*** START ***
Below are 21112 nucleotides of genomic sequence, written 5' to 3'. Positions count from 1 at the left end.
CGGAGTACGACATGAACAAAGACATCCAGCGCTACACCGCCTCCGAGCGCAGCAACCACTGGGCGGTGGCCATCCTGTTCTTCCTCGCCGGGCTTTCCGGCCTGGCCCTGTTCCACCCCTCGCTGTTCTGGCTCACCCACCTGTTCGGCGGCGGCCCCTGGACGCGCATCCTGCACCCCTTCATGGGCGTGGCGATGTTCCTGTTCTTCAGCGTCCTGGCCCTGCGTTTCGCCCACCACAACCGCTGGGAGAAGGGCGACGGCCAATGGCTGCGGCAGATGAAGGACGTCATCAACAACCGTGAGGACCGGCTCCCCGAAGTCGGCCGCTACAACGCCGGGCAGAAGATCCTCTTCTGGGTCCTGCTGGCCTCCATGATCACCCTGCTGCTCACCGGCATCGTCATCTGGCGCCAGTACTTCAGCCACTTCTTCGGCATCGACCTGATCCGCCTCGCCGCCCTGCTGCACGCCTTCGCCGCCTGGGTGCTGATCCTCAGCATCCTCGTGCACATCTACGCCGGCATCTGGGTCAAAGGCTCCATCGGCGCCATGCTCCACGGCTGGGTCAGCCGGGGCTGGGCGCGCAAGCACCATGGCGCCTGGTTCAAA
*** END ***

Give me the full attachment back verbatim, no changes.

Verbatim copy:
Below are 21112 nucleotides of genomic sequence, written 5' to 3'. Positions count from 1 at the left end.
CGGAGTACGACATGAACAAAGACATCCAGCGCTACACCGCCTCCGAGCGCAGCAACCACTGGGCGGTGGCCATCCTGTTCTTCCTCGCCGGGCTTTCCGGCCTGGCCCTGTTCCACCCCTCGCTGTTCTGGCTCACCCACCTGTTCGGCGGCGGCCCCTGGACGCGCATCCTGCACCCCTTCATGGGCGTGGCGATGTTCCTGTTCTTCAGCGTCCTGGCCCTGCGTTTCGCCCACCACAACCGCTGGGAGAAGGGCGACGGCCAATGGCTGCGGCAGATGAAGGACGTCATCAACAACCGTGAGGACCGGCTCCCCGAAGTCGGCCGCTACAACGCCGGGCAGAAGATCCTCTTCTGGGTCCTGCTGGCCTCCATGATCACCCTGCTGCTCACCGGCATCGTCATCTGGCGCCAGTACTTCAGCCACTTCTTCGGCATCGACCTGATCCGCCTCGCCGCCCTGCTGCACGCCTTCGCCGCCTGGGTGCTGATCCTCAGCATCCTCGTGCACATCTACGCCGGCATCTGGGTCAAAGGCTCCATCGGCGCCATGCTCCACGGCTGGGTCAGCCGGGGCTGGGCGCGCAAGCACCATGGCGCCTGGTTCAAA